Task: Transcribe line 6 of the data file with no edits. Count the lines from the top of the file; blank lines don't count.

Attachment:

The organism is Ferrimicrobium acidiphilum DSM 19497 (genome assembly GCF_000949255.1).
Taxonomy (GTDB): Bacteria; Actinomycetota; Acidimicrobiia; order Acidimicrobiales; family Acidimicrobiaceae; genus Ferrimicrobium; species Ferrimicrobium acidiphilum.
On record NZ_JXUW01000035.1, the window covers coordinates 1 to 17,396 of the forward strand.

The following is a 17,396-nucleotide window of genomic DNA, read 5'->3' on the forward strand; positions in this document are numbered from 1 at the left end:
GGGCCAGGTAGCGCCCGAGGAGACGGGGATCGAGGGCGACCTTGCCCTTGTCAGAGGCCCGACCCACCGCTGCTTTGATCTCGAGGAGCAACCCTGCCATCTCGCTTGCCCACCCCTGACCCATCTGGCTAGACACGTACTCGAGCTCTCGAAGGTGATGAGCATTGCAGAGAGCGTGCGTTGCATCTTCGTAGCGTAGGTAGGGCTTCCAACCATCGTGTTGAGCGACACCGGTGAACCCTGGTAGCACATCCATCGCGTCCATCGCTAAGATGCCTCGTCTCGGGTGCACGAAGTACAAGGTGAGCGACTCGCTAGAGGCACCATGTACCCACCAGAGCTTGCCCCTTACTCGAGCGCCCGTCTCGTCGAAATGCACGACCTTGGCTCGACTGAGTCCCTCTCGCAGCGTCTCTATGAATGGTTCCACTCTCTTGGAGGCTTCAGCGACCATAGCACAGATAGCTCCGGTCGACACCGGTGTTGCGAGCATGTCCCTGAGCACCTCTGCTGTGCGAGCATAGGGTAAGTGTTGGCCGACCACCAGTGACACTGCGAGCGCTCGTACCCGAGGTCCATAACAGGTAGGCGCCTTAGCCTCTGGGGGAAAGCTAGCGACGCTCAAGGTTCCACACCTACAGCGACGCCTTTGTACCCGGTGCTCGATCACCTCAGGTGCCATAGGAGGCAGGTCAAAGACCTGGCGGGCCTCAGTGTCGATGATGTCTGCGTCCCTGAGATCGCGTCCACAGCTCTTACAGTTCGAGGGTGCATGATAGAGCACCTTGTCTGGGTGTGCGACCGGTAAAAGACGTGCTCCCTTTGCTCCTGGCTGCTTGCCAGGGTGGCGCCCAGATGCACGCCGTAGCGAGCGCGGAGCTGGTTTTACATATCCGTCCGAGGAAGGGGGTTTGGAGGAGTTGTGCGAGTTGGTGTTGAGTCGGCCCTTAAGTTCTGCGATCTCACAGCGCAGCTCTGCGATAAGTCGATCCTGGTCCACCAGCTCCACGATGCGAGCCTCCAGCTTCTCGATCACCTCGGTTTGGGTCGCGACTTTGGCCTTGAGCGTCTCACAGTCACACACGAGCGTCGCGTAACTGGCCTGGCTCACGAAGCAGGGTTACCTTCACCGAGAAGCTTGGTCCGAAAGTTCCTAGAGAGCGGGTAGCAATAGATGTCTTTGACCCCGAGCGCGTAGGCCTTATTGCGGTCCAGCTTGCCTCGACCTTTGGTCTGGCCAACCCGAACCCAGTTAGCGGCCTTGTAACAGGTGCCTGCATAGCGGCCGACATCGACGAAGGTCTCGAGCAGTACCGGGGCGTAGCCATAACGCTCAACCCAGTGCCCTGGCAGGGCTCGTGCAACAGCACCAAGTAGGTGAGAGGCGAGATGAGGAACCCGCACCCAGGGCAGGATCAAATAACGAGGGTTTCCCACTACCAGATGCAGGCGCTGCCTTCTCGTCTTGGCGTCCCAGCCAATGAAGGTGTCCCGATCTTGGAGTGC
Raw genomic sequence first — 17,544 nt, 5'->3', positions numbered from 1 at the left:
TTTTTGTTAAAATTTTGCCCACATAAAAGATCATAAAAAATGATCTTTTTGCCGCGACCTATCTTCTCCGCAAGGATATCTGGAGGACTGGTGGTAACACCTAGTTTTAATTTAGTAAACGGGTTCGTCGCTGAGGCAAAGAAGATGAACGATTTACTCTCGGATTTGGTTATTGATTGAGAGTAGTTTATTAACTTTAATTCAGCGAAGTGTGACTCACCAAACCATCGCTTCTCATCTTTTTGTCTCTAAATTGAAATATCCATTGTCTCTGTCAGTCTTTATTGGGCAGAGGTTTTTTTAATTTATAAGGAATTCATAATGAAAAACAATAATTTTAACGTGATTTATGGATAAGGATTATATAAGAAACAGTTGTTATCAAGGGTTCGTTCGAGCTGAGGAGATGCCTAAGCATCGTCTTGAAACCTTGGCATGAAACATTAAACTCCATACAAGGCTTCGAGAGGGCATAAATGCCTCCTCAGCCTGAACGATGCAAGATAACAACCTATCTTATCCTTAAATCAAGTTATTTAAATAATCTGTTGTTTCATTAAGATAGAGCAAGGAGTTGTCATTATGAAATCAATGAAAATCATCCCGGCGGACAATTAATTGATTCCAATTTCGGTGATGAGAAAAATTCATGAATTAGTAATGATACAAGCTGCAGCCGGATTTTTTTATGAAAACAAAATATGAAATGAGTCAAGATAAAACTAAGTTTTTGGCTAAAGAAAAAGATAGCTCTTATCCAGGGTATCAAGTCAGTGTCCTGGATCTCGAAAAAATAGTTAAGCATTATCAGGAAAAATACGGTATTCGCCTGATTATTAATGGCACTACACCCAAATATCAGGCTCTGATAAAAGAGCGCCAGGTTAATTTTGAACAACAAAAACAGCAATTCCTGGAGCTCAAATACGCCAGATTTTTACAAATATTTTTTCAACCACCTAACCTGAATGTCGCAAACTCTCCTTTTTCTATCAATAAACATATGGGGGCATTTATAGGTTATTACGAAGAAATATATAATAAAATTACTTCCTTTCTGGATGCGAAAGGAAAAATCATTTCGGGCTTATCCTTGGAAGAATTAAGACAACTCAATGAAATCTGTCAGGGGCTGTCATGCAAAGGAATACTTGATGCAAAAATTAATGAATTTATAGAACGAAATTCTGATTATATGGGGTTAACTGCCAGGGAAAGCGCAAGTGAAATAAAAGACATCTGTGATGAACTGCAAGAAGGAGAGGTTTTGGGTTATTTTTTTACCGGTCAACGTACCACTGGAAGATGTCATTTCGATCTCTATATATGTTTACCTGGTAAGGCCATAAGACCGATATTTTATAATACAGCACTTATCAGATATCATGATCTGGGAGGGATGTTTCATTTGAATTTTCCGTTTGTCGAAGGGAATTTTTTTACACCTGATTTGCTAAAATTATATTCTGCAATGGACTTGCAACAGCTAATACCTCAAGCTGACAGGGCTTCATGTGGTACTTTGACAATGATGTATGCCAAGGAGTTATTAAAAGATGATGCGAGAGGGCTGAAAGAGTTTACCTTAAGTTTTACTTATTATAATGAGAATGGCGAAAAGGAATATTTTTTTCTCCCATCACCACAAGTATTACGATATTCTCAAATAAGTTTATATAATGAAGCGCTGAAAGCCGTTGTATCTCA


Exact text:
Raw genomic sequence first — 17,544 nt, 5'->3', positions numbered from 1 at the left: